The scheme of FIGS. 8-10 can support multiple rings, where each ring includes an arbitrary collection of line cards (where each line card belongs to only one ring). This flexibility is often required in token ring hubs and FDDI wiring concentrators, and is typically supported by having N backplane bus channels where there are N slots. Clearly, both the N horizontal channels and the (N+1)-port proposed scheme can support such arbitrary ring connectivity requirements.
For supporting such arbitrary ring topologies, the scheme of FIGS. 5-7 offers several advantages over an N-channel backplane bus.
First, from a line card's perspective, the two transmit ports are always in the same place. Thus, at most two transmitters are required to communicate with other line cards. In a typical bus topology, with N backplane slots, a line card requires N transmitters in order to transmit onto any one of the N bus channels.
Second, each line card requires only (N-1) receivers, in contrast to the requirement for N receivers for a typical backplane having N channels.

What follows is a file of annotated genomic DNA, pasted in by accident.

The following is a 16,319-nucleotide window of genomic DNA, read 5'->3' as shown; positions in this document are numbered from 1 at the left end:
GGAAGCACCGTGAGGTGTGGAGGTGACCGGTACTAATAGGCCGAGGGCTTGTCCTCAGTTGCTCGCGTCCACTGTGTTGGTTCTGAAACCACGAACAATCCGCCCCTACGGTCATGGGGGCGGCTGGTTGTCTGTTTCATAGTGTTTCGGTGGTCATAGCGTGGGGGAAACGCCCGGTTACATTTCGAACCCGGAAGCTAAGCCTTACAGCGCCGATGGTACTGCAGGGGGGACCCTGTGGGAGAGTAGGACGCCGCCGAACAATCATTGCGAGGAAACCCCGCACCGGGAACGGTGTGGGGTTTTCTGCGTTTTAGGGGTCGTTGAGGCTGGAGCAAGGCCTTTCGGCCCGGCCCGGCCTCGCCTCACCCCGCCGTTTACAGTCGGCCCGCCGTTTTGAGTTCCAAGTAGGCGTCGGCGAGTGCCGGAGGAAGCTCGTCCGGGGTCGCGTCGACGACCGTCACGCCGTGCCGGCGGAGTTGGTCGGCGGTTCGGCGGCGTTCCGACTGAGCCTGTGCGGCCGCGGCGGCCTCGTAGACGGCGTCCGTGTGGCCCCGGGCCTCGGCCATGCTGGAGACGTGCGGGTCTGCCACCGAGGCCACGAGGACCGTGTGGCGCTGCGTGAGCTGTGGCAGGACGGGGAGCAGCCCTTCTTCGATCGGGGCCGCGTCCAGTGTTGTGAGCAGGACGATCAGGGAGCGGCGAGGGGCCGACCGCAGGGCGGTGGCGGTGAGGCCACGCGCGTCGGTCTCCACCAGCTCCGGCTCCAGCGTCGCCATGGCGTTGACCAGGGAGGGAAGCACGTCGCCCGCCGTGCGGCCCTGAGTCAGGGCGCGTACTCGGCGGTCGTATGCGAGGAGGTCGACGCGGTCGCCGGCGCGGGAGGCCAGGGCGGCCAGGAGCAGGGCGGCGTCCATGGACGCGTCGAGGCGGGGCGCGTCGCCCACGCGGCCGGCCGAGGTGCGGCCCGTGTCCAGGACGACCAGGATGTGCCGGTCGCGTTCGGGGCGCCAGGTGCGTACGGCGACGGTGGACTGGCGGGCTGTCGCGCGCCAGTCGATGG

Third, each line card's transmitter is always transmitting at one end of the diagonal bus; in a typical horizontal bus scheme, the transmitters must be capable of driving a bus at any point along its physical length. Several electrical advantages are available when a bus needs only to be driven at one end. One, the transmitter sees a lower load impedance; its drive requirements are lower, which may translate into cheaper, smaller faster or lower power transmitters. Two, reflections on the bus can be controlled by terminating the bus at one end only, namely at the transmitter. This is not possible in a horizontal scheme, since the transmitter is not guaranteed to be at the end of the bus. Accordingly, termination resistors are usually required on a horizontal bus. These termination resistors must be physically mounted on the backplane (or arranged to be permanently at the bus ends by other means). The termination resistors often consume power, complicate backplane implementation, and reduce reliability. The series termination scheme available with the diagonal bus wiring of FIG. 5 eliminates the need for terminating resistors on the backplane and reduces power requirements.